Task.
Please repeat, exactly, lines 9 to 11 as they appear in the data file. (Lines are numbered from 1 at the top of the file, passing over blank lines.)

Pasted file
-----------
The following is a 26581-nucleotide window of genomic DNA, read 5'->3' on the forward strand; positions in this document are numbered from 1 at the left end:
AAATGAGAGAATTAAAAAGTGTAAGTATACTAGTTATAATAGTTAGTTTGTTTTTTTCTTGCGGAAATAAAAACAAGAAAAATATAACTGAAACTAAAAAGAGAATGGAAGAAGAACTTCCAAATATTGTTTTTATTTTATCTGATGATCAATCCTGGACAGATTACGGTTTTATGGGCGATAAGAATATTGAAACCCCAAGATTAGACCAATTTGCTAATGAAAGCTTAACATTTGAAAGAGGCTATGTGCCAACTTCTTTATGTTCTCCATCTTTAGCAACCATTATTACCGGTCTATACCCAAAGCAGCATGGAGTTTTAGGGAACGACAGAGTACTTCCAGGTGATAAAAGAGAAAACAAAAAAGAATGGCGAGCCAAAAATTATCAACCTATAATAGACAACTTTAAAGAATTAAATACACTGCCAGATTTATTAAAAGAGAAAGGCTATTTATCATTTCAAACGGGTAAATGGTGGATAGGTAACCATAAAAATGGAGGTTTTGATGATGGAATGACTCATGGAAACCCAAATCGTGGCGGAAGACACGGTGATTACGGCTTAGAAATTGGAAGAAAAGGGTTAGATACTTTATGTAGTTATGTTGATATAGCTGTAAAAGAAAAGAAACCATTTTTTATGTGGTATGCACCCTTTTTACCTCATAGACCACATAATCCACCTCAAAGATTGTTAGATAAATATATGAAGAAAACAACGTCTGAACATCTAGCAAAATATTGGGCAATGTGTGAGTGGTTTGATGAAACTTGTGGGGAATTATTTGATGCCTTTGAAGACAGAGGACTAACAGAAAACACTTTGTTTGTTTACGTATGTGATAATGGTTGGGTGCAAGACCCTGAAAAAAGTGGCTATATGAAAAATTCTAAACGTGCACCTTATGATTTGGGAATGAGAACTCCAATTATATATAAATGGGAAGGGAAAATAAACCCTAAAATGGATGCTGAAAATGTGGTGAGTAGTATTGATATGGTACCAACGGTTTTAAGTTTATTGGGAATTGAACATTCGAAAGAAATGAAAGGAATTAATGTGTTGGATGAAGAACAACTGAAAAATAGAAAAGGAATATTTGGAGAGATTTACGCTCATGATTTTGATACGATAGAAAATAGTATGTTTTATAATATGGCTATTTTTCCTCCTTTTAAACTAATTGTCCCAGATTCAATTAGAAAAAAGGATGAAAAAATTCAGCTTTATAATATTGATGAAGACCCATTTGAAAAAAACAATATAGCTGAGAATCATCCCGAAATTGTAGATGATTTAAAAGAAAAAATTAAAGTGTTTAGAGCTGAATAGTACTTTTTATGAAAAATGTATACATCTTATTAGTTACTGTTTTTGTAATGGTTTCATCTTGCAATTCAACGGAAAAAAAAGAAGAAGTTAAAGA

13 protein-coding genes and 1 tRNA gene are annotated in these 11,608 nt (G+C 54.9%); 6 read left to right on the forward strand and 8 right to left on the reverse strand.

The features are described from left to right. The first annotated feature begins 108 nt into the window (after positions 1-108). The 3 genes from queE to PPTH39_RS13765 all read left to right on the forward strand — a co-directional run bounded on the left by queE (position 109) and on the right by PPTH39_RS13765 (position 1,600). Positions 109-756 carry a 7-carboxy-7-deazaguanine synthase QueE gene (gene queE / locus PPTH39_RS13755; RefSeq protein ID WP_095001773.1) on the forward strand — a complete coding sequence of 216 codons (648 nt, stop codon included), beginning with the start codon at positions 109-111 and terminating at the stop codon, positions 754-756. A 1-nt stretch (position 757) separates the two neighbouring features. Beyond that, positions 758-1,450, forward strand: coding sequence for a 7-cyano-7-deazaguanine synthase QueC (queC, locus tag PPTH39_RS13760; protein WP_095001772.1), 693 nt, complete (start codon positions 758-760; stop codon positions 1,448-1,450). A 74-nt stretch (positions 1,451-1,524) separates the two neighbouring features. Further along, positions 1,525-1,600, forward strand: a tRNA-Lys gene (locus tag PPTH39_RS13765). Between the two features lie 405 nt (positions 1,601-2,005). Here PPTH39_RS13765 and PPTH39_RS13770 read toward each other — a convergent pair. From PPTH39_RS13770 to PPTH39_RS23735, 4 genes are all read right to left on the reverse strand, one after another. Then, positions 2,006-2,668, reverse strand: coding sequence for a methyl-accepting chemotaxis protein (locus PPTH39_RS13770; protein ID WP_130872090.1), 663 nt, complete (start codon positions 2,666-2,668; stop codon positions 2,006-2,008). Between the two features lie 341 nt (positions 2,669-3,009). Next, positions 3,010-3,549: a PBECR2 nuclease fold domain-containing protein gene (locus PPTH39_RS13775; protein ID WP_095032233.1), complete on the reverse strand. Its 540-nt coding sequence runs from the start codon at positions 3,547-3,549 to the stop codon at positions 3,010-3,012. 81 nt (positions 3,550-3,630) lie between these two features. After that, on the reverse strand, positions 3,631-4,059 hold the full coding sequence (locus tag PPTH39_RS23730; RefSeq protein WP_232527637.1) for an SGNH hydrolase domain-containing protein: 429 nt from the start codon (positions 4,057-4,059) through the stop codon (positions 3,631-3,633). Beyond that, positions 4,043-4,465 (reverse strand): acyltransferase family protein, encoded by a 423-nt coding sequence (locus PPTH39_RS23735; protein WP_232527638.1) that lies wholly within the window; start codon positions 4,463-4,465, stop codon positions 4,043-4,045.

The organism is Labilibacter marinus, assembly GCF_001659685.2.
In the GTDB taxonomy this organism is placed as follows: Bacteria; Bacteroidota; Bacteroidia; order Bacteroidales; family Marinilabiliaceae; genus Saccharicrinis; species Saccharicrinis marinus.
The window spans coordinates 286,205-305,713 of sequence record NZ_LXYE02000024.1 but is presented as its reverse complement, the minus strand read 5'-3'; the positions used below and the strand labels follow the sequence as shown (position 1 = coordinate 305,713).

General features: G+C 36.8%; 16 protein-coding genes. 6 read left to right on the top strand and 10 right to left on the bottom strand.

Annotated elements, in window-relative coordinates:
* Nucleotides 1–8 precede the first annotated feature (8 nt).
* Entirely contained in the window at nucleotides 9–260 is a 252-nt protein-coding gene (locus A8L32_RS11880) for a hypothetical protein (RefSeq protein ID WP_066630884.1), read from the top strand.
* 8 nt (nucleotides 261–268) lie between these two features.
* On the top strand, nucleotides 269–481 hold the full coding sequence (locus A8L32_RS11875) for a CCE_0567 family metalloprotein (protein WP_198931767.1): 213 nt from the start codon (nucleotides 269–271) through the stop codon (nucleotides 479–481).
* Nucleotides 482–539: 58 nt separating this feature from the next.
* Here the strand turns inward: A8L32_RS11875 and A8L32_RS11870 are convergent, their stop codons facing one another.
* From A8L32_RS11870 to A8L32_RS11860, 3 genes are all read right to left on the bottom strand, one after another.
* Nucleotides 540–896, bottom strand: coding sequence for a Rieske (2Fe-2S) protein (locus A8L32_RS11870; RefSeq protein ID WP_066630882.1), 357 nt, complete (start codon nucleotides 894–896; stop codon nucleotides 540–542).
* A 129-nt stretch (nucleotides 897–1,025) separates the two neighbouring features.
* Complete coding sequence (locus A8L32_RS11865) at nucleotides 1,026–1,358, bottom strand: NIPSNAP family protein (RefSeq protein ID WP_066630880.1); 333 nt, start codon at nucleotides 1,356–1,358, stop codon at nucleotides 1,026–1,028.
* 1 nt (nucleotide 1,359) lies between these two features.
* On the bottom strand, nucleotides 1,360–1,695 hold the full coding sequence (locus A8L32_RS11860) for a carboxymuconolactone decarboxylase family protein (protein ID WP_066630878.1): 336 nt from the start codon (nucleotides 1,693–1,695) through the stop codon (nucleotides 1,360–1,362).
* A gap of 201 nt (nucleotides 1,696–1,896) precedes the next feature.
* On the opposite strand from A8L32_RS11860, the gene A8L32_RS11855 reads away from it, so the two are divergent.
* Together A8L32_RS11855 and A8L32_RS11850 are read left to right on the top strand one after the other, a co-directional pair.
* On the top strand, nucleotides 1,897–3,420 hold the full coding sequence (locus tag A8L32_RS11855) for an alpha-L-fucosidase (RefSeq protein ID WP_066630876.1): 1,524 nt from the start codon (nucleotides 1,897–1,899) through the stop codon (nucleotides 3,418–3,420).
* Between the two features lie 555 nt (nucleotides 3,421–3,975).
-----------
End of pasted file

Annotated elements, in window-relative coordinates:
* Nucleotides 1–8 precede the first annotated feature (8 nt).
* Entirely contained in the window at nucleotides 9–260 is a 252-nt protein-coding gene (locus A8L32_RS11880) for a hypothetical protein (RefSeq protein ID WP_066630884.1), read from the top strand.